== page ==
Charles Williams, the city's public works director, told WAPT 16, a local ABC News affiliate, that officials are "trying to get a final schedule of when the water will be restored for all or our citizens."
"We know some have been restored and we're happy with them," he said. "But we are still very concerned about our residents in South Jackson. And other small pockets all over town. These residents continue to suffer without water."
Over the weekend, "fed up locals flooded the city's Facebook page asking for answers," The Daily Beast reported.
"We understand the frustration," said Charles Williams. "We understand the complaints and unfortunately they are right. We are doing everything we can. We ask for your patience, but we know that work will be done."
In a statement shared with The Daily Beast, Lumumba said, "Our systems were never designed to withstand days of ice storms and sub-zero temperatures combined with road conditions that prevented critical supplies from being delivered."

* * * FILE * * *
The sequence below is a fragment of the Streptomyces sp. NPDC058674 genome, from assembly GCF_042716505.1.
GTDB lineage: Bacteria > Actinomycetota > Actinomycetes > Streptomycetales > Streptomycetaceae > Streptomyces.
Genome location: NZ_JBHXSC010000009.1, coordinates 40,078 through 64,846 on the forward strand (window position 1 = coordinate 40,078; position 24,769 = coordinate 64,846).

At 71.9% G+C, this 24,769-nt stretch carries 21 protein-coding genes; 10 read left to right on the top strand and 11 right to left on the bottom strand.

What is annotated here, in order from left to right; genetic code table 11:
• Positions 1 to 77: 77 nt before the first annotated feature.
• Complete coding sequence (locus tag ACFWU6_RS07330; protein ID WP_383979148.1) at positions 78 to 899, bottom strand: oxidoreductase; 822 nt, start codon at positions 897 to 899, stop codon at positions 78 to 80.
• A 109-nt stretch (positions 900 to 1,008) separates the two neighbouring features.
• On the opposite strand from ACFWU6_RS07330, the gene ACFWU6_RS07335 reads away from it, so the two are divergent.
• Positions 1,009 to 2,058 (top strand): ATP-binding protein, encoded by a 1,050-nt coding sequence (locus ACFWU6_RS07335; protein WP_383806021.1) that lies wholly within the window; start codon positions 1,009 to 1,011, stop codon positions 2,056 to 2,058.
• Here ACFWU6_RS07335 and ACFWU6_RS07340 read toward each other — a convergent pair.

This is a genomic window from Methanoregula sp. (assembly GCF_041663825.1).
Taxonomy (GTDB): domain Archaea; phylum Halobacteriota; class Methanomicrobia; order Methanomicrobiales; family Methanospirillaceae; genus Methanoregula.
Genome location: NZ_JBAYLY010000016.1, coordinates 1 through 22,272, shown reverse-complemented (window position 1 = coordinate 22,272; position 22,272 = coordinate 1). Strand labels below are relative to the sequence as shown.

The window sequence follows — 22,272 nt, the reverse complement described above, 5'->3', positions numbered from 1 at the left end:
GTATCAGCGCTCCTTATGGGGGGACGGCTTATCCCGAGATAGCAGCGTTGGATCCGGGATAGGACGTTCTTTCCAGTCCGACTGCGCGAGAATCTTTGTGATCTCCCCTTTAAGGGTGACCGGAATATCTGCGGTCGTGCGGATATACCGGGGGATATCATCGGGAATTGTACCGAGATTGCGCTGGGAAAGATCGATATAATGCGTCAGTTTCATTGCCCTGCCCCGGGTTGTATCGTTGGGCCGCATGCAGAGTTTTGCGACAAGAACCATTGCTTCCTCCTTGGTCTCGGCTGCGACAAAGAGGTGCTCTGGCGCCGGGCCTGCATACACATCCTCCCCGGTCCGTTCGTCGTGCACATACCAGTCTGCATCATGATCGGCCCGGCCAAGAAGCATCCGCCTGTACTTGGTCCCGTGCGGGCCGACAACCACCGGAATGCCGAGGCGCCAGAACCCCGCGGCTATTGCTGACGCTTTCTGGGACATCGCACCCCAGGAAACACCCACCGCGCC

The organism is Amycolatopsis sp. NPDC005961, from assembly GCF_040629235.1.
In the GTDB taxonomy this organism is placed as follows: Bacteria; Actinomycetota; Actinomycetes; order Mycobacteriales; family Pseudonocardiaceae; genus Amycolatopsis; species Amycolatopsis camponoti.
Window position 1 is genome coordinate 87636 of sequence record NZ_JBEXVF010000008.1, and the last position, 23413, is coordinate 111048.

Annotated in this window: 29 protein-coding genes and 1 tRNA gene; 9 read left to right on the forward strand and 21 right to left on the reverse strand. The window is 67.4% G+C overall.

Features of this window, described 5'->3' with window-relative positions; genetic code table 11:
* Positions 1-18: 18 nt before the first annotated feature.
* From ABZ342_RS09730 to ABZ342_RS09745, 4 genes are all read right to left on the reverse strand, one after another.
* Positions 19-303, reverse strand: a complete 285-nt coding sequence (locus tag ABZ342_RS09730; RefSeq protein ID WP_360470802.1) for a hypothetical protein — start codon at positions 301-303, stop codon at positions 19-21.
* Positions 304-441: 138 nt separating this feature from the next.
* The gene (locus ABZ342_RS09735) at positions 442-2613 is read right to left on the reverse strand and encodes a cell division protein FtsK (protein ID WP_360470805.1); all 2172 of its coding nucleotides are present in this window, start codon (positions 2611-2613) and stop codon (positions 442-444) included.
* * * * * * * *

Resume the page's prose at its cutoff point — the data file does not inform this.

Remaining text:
Reeves appears to agree, telling a news conference last Tuesday that Jackson's problems with the water equipment stem from "50 years of neglect and ignoring the challenges of the pipes and the system."
"We're not going to fix this 50-year delayed maintenance for the next six to eight hours," he added.
The comments from the Republican legislature could be interpreted as the tacit confirmation of the recently introduced WATER Act, which, as Common Dreams reported last week, aims to address the country's water crisis and ensure guaranteed access to clean and safe drinking water as a human right.
Charles Williams said it will happen again without proper investment. It's only a matter of time."
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Source: Shared Dreams
Pictured: City Council President Aaron Banks transports bottled water to a local distribution center in Jackson, Mississippi. (Photo: Screengrab from ABC 16 WAPT News)